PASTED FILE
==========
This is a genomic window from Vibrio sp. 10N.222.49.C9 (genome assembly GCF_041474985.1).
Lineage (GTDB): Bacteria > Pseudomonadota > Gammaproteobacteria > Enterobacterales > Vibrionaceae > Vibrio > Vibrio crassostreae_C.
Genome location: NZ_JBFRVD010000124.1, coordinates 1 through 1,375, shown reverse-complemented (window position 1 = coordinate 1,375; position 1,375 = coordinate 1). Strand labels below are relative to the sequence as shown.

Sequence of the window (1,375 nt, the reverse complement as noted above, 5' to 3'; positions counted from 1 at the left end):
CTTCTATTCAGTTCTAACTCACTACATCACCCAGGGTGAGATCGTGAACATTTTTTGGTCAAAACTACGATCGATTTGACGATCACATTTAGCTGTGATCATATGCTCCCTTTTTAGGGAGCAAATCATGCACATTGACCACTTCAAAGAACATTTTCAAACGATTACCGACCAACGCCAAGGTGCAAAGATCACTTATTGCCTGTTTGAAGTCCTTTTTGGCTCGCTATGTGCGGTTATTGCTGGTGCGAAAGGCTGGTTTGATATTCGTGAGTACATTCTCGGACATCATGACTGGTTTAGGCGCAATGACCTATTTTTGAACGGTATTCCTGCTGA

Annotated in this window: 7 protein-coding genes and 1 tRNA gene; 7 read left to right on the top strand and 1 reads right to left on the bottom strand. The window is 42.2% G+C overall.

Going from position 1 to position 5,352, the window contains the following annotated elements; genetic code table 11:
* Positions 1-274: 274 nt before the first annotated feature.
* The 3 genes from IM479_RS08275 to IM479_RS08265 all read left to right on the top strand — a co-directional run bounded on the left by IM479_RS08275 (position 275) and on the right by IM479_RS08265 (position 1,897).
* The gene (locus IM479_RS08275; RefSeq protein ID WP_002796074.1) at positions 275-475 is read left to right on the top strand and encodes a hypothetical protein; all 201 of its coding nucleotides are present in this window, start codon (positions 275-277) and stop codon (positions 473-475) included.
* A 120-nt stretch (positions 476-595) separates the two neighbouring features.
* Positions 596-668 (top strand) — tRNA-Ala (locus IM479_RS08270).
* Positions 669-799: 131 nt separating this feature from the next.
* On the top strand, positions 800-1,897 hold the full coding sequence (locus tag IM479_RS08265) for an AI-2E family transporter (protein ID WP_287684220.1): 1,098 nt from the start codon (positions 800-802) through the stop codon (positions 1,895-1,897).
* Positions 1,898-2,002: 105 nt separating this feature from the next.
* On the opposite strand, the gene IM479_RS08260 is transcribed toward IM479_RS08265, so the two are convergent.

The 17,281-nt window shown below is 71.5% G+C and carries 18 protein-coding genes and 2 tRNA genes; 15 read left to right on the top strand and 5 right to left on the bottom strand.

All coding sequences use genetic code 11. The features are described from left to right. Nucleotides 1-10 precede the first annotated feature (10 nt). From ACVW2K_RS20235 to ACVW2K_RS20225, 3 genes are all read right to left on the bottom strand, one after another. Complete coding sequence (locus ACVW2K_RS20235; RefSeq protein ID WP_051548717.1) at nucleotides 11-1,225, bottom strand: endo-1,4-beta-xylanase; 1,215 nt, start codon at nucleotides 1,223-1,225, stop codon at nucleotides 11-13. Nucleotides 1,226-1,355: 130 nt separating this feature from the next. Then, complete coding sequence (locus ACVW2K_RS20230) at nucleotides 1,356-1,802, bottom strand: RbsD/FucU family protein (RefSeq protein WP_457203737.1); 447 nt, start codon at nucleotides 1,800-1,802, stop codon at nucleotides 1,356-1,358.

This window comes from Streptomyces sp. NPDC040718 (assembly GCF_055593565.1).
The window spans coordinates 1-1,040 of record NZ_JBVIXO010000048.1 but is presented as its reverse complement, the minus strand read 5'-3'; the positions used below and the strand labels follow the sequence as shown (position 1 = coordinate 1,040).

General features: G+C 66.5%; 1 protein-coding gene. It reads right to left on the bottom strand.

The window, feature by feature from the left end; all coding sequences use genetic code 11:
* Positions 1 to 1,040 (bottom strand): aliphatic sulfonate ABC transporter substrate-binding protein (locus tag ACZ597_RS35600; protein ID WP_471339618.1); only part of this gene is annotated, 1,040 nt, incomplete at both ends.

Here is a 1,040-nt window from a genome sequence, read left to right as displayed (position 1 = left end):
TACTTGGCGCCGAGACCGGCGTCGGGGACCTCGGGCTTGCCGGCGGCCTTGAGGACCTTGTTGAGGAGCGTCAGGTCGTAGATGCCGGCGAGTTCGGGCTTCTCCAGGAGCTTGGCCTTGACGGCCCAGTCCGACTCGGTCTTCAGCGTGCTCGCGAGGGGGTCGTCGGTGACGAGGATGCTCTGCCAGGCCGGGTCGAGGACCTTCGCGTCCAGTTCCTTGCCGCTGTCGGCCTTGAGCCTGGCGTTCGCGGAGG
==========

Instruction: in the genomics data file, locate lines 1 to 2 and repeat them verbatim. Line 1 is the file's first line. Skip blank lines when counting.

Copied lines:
This is a genomic window from Vibrio sp. 10N.222.49.C9 (genome assembly GCF_041474985.1).
Lineage (GTDB): Bacteria > Pseudomonadota > Gammaproteobacteria > Enterobacterales > Vibrionaceae > Vibrio > Vibrio crassostreae_C.